When South Florida gets less than 1 inch of rain in May they usually get a hurricane.Nobody knows if that is a coincidence or not.
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213. Trouper415
12:29 AM GMT on April 14, 2006

I'm no expert but to answer your question about the dry spring having an effect on the hurricane season does correlate. For in the spring, the La Nina pattern which we are experiencing is causing the lack of rainfall in that area. La Nina years are also typical for bringing above normal hurricane activity to the Atlantic Basin. So you are correct.

Giants in 06
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212. SMU88
12:26 AM GMT on April 14, 2006
Colby...please explain to me what I am looking at in your link.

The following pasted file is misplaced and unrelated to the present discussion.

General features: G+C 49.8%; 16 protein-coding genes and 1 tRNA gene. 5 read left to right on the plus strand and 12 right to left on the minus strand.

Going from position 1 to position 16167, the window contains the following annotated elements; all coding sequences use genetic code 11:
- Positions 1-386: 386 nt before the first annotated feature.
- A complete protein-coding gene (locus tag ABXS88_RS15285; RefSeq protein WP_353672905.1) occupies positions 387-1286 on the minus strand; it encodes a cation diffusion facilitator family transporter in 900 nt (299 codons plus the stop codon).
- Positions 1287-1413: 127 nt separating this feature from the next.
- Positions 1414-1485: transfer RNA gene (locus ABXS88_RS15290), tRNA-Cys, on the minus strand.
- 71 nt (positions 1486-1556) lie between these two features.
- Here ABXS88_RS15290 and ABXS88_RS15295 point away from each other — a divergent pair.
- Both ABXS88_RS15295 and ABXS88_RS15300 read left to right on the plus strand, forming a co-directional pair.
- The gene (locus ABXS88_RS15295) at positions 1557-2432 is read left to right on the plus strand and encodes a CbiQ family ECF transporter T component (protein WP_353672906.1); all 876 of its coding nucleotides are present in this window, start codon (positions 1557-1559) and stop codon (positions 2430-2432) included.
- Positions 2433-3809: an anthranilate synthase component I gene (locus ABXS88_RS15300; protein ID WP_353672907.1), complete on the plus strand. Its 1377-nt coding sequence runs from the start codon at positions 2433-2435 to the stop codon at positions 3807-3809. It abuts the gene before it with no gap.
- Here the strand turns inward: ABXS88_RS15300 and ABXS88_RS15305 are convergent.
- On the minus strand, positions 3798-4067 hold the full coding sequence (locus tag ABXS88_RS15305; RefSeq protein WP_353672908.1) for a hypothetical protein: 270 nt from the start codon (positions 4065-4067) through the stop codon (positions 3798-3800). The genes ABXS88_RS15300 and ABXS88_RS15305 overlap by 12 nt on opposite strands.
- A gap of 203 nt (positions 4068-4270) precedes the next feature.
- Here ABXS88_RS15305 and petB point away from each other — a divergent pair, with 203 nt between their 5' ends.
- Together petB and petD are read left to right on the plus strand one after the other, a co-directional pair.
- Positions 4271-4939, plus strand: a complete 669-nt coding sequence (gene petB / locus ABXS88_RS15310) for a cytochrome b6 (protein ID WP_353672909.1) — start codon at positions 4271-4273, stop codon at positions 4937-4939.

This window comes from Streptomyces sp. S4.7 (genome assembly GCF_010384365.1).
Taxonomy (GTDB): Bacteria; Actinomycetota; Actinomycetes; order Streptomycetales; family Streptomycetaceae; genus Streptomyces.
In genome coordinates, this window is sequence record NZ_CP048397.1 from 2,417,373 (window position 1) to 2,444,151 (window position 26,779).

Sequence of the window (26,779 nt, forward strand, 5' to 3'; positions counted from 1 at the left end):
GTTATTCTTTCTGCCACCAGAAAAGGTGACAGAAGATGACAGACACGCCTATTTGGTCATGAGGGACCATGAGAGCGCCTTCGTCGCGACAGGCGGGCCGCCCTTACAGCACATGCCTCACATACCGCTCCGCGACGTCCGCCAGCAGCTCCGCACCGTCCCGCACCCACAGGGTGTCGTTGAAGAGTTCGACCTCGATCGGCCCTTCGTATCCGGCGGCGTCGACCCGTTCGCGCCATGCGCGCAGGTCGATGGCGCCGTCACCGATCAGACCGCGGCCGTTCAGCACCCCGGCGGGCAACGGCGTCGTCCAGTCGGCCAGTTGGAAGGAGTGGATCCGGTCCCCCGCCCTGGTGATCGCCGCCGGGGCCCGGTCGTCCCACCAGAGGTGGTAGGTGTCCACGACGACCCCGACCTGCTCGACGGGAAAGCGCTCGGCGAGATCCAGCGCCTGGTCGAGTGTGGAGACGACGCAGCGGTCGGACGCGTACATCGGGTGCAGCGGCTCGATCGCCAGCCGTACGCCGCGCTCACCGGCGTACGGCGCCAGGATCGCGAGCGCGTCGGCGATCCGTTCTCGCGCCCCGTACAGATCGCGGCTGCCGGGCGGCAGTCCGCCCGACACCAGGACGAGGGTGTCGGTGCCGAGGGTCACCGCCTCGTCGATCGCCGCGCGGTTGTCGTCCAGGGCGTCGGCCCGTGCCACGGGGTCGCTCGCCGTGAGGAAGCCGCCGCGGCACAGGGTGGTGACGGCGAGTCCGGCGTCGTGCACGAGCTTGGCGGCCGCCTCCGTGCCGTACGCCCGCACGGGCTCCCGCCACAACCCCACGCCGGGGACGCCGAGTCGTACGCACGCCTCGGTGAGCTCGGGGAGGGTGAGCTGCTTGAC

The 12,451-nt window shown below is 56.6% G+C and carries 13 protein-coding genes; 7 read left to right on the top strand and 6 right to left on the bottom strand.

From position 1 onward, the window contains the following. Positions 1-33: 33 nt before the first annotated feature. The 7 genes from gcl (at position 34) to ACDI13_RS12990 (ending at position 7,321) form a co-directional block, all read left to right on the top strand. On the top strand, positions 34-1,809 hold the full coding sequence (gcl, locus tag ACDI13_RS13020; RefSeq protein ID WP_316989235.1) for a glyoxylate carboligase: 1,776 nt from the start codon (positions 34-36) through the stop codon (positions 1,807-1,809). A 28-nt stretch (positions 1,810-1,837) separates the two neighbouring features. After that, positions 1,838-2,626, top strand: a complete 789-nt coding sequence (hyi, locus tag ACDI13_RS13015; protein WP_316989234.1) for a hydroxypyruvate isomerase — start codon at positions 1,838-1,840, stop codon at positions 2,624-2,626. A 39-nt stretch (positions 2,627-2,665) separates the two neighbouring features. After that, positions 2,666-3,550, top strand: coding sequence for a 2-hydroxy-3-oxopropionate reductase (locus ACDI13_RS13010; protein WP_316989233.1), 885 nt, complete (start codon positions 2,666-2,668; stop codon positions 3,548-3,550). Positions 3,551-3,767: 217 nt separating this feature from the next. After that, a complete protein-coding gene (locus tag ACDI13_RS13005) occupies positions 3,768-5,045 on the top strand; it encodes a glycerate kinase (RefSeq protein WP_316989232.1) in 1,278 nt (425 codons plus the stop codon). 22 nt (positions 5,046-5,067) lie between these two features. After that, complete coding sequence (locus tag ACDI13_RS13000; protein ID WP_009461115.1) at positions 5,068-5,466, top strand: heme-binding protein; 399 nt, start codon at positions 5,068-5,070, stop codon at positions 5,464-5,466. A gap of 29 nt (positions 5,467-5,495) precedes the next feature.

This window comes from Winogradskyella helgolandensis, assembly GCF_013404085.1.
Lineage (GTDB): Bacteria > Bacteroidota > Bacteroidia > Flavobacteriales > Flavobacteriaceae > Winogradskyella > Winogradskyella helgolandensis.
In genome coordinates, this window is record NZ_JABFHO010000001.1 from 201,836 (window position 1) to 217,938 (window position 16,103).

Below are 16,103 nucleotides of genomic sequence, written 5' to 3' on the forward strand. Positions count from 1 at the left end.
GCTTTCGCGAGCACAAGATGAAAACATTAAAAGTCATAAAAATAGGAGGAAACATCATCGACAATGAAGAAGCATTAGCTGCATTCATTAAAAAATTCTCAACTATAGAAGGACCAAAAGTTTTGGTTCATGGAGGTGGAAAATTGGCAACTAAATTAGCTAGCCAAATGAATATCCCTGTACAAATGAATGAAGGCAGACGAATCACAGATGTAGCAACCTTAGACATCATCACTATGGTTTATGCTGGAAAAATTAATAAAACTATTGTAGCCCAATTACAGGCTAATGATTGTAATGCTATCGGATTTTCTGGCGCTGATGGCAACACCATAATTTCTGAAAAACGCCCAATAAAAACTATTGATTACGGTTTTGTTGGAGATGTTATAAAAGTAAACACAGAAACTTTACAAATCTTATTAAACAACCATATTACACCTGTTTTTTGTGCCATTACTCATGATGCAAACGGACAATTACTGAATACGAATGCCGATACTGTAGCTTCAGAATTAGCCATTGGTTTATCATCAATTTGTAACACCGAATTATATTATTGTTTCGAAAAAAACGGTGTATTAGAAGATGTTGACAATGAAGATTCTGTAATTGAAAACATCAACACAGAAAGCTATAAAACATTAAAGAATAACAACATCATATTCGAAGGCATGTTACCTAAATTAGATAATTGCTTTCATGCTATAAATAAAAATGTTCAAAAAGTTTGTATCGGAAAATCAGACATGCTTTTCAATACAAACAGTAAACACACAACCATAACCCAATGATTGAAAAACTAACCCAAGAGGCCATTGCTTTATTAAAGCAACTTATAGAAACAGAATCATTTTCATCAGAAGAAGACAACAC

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211. bocaman
12:22 AM GMT on April 14, 2006
yeah that disturbance will be a distant memory soon, no rain for south florida from it.
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210. SMU88
12:24 AM GMT on April 14, 2006
Anyway have an answer to this question:

I remember reading somewhere that if South Florida has a dry March? April? May? that then there is a higher chance that South Florida will have a this true?
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209. ForecasterColby
12:25 AM GMT on April 14, 2006
*raises hand*

Take a look at this! Link
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206. louastu
6:03 PM EDT on April 13, 2006
Wow, I thought 81 was bad, but that is rediculous.

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Dr. Masters co-founded wunderground in 1995. He flew with the NOAA Hurricane Hunters 1986-1990. Co-blogging with him: Bob Henson, @bhensonweather